Java Workshop

Unit Testing


Acting or operating in a manner essentially independent of external influence or control.
An object instance is created by calling the constructor of a class. A constructor is method-like block of code that is called when the object is created. Typically constructors initialize data members and acquire resources the abject may require.
A Skeletal software component that performs functions required by a system and which is incorporated into the design of such systems.
The capabilities or behaviors of a program, application, or system; the total set of its features.
To load and configure a piece of software on a computer.
Logical Unit
A group of code blocks or statements that together form a logical cohesive whole.
Test Case
A set of conditions or variables under which a tester will determine if a requirement upon an application is partially or fully satisfied. It may take many test cases to determine that a requirement is fully satisfied.
Test Driven Development
Test-driven development (TDD) is a programming technique heavily emphasized in Extreme Programming. Essentially the technique involves writing your tests first then implementing the code to make them pass.
Test Suite
A test suite is a set of related tests, usually pertaining to a group of features or software component.
Unit Test
A unit test is a method of testing the correctness of a particular module of source code.


Testing code is an important aspect of software development as it ensures that the code is correct, does what is intended and does not contain any errors or bugs.

Unit testing allows the developer to test every logical unit of code. This has one considerable benefit, code can easily be changed without fear since the unit tests will quickly determine if the code changes have broken the code. We will look at unit testing in this chapter using the JUnit framework.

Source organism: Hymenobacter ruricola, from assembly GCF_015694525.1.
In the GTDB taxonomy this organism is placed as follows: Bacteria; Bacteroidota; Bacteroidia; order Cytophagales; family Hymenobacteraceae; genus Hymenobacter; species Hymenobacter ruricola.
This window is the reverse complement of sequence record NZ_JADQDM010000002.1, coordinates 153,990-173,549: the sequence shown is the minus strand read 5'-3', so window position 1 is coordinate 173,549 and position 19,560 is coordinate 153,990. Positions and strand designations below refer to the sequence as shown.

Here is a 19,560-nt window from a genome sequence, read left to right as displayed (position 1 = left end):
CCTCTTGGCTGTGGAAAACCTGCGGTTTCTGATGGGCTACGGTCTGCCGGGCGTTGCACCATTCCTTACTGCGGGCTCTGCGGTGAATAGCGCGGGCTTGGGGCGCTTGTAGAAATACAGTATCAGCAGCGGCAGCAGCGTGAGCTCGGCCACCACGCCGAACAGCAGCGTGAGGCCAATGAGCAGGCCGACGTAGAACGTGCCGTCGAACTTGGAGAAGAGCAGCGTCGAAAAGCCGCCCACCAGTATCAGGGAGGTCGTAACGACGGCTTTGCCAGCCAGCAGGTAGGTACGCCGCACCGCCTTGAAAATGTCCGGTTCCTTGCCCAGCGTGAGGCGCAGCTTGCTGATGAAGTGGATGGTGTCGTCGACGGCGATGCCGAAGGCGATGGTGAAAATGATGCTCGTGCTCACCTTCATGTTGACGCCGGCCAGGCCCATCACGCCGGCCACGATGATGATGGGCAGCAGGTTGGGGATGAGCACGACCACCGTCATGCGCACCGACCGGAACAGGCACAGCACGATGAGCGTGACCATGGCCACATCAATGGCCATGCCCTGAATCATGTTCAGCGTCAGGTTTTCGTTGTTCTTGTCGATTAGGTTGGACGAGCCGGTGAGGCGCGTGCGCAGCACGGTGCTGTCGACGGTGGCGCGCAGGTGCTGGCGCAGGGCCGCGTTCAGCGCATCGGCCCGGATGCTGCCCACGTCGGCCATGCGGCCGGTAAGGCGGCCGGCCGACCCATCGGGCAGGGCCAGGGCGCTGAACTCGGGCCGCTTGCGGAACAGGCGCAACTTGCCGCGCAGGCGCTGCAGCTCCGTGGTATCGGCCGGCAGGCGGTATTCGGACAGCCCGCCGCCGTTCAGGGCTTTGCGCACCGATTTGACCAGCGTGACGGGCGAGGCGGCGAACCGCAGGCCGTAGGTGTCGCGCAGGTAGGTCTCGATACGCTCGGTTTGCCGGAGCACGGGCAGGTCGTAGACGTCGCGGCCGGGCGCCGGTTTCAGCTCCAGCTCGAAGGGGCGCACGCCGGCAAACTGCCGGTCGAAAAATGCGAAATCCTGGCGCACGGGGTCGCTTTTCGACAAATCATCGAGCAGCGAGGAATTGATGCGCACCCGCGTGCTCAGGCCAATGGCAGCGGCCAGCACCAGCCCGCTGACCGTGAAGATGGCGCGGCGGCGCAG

When combined with a source version control system, this is a very powerfu combination, since if the changes break the code, the changes can be reverted, but if the changes are good they can be included in the code base. This process is known as refactoring.

You can get JUnit @

Test Driven Programming

In this section we will briefly look at where Unit Testing comes from, why it is important and how it fits into the big picture of software development. I hope you will find this section informative even though it is a brief overview.

Extreme Programming

eXtreme Programming commonly referred to as XP is a process for developing software that was created in order to provide for the trend in which many software development projects would overrun their schedule and budgets. Developing software is not an easy task and one requires a development methodology that takes numerous factors into account.

With XP, there is constant interaction with the client of the software, this means that the questions the developers have are answered quickly, the client also gets to see the progress of the project. Frequent small releases keep the client satisfied.

There are twelve principles that XP focuses on, but for many the core principles are:

Simplicity is what the development team should strive for. Find the simplest working solution to the problem.
Unit Testing
Using unit testing, the development team can determine if their solution is a working solution. It is no good to have a solution that doesn't solve the problem, testing is used to ensure the code does what is intended.